Last week, Penn State University implemented a sweeping ban, barring alcohol from social events at fraternity and sorority houses on its main campus. The move comes after the death of a 19 year old student from New Jersey who was a member of a fraternity. According to a news release by philly.com, the student was intoxicated when he fell down a flight of stairs after a party on February 2, 2017. Paramedics weren’t called until 12 hours later. The student later died at Hershey Medical Center. The fraternity has since been suspended. See philly.com, Penn State puts stop to fraternity parties serving alcohol (accessed 2/10/17).
Related: Pennsylvania Attorney Brian Kent Files Lawsuit Against PA College and Fraternity for Assault, Murder of Student [In January 2017, Pennsylvania crime victims’ attorney Brian Kent filed a landmark lawsuit against a Pennsylvania college and fraternity after an 18 year old freshman was murdered in her dorm room after attending a frat party. See Estate of Karlie Hall v. Millersville University, et al.]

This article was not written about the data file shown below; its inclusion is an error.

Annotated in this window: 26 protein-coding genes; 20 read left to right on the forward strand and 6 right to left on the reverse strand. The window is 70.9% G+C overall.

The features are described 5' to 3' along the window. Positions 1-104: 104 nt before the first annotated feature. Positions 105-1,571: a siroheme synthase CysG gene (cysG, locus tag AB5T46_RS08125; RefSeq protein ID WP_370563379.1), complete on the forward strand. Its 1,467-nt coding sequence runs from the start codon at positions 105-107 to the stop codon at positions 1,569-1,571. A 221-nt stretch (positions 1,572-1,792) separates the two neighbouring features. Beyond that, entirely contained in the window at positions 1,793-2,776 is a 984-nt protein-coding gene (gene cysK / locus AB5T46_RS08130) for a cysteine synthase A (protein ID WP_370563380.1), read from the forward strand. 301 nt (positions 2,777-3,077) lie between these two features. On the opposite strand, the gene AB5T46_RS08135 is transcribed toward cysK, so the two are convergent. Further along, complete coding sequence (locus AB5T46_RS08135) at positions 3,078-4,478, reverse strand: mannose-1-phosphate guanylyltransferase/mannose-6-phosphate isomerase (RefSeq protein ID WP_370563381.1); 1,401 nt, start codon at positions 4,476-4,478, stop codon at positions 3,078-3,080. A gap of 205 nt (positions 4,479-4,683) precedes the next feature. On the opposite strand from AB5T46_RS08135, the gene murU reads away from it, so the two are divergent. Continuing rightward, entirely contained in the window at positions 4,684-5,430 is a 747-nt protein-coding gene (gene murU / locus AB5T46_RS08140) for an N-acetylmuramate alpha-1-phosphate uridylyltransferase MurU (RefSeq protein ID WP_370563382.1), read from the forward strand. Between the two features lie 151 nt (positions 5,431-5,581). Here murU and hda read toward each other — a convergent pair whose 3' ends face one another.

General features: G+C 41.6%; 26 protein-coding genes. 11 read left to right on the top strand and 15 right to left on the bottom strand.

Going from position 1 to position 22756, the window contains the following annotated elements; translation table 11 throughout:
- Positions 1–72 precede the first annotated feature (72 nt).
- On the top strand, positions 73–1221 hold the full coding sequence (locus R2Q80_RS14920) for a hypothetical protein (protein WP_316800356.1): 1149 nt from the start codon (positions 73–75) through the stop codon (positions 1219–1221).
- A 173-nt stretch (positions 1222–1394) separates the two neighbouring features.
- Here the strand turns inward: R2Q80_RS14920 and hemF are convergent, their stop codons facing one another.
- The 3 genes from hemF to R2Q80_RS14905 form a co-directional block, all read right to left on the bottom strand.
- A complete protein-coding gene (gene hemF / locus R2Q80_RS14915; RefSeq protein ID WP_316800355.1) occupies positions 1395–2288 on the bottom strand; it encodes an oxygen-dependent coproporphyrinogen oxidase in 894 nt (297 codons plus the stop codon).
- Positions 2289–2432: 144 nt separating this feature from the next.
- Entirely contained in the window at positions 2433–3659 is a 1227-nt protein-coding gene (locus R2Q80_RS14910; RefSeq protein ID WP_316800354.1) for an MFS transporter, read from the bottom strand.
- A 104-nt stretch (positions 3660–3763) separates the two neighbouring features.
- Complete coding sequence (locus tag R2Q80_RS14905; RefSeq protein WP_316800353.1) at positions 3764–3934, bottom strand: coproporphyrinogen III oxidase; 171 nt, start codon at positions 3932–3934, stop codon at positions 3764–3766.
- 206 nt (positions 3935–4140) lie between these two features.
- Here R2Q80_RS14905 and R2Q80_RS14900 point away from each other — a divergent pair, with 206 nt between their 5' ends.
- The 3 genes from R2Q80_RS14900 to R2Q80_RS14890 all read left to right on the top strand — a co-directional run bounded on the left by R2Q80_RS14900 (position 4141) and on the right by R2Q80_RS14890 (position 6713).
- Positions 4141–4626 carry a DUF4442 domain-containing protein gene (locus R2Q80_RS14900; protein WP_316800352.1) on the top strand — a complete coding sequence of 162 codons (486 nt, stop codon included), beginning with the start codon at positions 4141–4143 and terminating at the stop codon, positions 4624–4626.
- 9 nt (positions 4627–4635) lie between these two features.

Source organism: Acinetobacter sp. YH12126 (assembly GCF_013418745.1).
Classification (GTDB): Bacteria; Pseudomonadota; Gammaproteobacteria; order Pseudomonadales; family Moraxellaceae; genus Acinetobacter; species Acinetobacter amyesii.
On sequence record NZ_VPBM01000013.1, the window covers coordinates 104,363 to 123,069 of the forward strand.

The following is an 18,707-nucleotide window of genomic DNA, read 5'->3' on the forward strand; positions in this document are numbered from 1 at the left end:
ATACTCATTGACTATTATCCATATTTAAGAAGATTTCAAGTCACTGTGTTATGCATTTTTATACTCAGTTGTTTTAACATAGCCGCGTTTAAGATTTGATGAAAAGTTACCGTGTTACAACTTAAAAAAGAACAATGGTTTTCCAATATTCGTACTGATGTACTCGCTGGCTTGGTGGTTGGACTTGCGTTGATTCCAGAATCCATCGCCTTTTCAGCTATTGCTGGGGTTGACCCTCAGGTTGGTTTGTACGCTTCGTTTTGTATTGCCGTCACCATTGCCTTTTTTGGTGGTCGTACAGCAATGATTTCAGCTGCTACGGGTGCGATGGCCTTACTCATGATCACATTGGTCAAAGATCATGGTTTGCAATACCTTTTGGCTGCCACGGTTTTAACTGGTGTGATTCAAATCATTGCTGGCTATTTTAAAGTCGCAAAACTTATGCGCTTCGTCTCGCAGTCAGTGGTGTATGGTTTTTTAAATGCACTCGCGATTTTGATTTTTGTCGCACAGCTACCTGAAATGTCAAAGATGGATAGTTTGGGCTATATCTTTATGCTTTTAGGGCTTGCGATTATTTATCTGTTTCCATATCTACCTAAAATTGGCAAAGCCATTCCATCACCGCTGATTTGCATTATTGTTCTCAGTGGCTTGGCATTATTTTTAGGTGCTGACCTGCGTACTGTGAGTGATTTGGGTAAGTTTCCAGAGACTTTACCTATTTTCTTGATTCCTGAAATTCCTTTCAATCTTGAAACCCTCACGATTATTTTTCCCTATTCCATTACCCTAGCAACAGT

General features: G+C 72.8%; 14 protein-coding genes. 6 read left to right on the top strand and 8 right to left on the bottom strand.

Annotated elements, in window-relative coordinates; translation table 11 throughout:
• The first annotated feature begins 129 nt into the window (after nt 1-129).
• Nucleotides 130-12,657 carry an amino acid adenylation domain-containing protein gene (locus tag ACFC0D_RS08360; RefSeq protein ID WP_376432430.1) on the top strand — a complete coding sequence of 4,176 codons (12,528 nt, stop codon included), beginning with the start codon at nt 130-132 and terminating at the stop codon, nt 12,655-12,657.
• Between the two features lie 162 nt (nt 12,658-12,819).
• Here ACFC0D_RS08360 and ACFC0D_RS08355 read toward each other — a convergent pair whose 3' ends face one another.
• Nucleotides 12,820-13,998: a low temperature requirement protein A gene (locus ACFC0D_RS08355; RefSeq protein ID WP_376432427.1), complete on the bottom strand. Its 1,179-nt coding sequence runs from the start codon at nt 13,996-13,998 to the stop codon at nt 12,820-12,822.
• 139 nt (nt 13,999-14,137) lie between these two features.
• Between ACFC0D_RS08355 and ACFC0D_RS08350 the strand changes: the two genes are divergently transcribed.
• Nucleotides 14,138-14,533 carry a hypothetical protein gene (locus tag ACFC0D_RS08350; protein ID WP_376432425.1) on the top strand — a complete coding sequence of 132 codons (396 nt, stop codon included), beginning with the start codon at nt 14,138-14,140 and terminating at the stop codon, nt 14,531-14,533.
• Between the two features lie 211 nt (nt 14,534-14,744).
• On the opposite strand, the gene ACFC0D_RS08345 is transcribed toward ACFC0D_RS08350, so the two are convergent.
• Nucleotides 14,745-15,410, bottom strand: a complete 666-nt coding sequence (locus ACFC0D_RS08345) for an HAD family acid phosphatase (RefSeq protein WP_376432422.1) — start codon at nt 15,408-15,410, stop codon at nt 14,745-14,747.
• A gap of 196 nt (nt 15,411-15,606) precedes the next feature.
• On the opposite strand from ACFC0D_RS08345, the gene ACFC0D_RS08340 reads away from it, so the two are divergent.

This recent case is nothing new. In recent years, we’ve seen a spike in the number of serious injuries and deaths attributed to fraternity activities such as parties where alcohol is served to underage students and hazing incidents.
Pennsylvania Hazing Event Leads to Death of Frat Pledge (2015)
In 2015, over 30 members of a fraternity were charged in connection with the death of a 19 year old pledge that occurred during a pledge event in 2013. The incident involved a local chapter of a national fraternity at a private college in New York. The fraternity took its members and 4 pledges to a rented house in the Poconos, Pennsylvania. At one of the pledge events, pledges were beaten by fraternity members. One of the pledges became unconscious. Instead of calling 911, members of the fraternity searched online for symptoms and waited an hour before taking him to the hospital where he later died.
In addition to incidents involving alcohol and hazing, fraternities have faced increased scrutiny for sexual abuse or assault. Penn State is no stranger to these cases. A few years ago, a fraternity was banned from Penn State for 3 years after local law enforcement uncovered a private social media page where members posted sexually explicit photos of unconscious or sleeping women. Additional allegations included selling drugs and underage drinking.
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